Introducing Tiare and family!
Tiare is originally from Idaho, while her husband grew up in Virginia. They met at BYU Idaho while he studied history/Chinese education. In order for his Chinese teaching career to take off they decided to move to China to get some real experience. He worked in Ma'Anshan Anhai at a teachers college. They lived right off campus there from February 2011 to December 2011. While the adjustment was hard, mainly because there were no other foreign people, it was still rewarding and enriching and Tiare misses it. The college students really took the family under their wings. Tiare learned to cook with the students and the children played and played and played some more with them. Tiare is so grateful for these students as it took her ten months to find butter. She did not have an oven or a can opener. She truly learned to thrive off of whatever she had. She looks back fondly of her time in Ma'Anshan Anhai. It was there that she became pregnant with her third child. They decided to move back home to America to have the baby.
Back in America they missed China; the people, the food, the culture. Since their oldest would be turning five they knew education had to be part of the package so Tiare's husband applied to some international schools. In a wonderful turn of events he was hired on at Beanstalk International Language School. In mid-April they packed up their five year old, three year old and two month old to move back to China!
The oldest joins dad at Beanstalk in a program that is 70% English and 30 % Chinese instruction. They appreciate being at an international school, with other foreigners. Because foreigners are often stared at, touched and used as a distraction here, it can be uncomfortable; especially for little ones.
|Tiare's kids crowded with spectators.|
Tiare spends most of her day being a mom and homemaker, a lot like in America. Although China presents some challenges that makes the job a little more difficult. While she is able to walk to the market for her fruits and vegetables, she mostly bikes and takes the bus everywhere else she needs to go. She loves the bus, people are accommodating to her and the children. She even got into a non-verbal debate, while pregnant, with an elderly woman about which one should take the seat. Eventually a younger woman gave up her seat so that both Tiare and the eighty year old woman could both have a seat.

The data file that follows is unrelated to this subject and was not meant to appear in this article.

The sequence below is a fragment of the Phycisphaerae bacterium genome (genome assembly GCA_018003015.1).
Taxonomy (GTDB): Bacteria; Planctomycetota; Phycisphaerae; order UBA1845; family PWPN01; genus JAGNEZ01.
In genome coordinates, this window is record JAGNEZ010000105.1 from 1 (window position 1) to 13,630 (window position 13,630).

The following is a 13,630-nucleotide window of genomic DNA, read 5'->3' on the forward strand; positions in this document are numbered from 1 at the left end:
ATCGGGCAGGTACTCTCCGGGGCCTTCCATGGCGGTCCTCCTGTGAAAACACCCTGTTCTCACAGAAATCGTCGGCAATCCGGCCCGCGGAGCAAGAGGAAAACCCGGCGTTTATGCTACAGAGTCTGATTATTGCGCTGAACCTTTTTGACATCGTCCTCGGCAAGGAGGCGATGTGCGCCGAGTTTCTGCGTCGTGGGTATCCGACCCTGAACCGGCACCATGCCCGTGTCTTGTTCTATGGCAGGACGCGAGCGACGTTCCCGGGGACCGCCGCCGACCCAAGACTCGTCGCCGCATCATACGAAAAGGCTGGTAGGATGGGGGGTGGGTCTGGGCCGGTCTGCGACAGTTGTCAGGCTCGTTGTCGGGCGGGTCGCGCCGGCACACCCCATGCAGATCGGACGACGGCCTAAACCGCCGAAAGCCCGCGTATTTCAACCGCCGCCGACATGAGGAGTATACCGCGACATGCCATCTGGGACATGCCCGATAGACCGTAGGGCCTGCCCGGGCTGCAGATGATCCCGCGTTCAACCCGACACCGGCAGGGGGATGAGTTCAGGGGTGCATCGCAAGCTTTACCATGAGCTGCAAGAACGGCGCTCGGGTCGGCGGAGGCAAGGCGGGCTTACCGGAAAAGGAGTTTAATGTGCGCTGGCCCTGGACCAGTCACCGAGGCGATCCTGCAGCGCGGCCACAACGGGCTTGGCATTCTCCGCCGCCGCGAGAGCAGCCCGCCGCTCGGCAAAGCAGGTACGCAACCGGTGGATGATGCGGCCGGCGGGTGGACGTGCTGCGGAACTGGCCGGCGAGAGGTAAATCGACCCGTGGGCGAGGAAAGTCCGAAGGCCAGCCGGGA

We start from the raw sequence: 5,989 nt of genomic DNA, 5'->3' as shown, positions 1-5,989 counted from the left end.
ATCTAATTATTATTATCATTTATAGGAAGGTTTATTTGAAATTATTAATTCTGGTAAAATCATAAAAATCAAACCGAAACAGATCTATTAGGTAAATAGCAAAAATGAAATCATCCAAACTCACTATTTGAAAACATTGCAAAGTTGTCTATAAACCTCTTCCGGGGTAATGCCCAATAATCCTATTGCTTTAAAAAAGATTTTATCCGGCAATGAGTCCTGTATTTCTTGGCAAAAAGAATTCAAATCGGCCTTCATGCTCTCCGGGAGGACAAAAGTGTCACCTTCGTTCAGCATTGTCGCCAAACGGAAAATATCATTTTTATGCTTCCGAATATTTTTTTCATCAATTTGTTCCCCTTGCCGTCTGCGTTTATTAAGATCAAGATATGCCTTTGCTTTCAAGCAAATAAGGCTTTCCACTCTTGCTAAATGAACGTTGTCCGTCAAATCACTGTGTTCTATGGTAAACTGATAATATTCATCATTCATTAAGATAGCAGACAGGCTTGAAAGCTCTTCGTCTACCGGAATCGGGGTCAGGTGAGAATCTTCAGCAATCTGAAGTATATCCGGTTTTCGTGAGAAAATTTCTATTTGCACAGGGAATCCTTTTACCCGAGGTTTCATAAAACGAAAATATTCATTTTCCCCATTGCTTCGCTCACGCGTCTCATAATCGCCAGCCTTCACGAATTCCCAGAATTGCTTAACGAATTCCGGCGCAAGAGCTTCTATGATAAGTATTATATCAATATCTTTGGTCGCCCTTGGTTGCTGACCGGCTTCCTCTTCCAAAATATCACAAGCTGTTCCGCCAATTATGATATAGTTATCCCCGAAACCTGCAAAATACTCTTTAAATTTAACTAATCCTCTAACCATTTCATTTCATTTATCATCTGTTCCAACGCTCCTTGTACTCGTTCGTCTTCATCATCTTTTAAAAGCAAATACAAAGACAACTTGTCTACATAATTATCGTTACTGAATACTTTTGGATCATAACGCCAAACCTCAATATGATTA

Tiare mostly cooks chinese cuisine because it is cheaper and the ingredients are more readily available than foreign foods. They do not eat out very often because the boys still haven't gotten the hang of chop sticks. It is just easier for her to cook at home. Although, the oddest thing she has seen in China is the meat that hangs outside. Other odd things she makes sure she asks someone about and she soon finds out that it really isn't odd after all. She doesn't speak Chinese fluently but has a good ear for understanding what is said. Many times charades help her to communicate. Her husband speaks Chinese well.
Tiare has learned to love reading while here in China. She also has exercised more, eaten healthy, learned to barter and has learned more patience. The thing she misses the most about America is going to the temple and, of course, her family. When asked how China has changed her as a person, her reply was, " I am a totally different person from coming to China. It truly has changed me for the better, I think. China is hard but a refining fire wasn't suppose to be cool."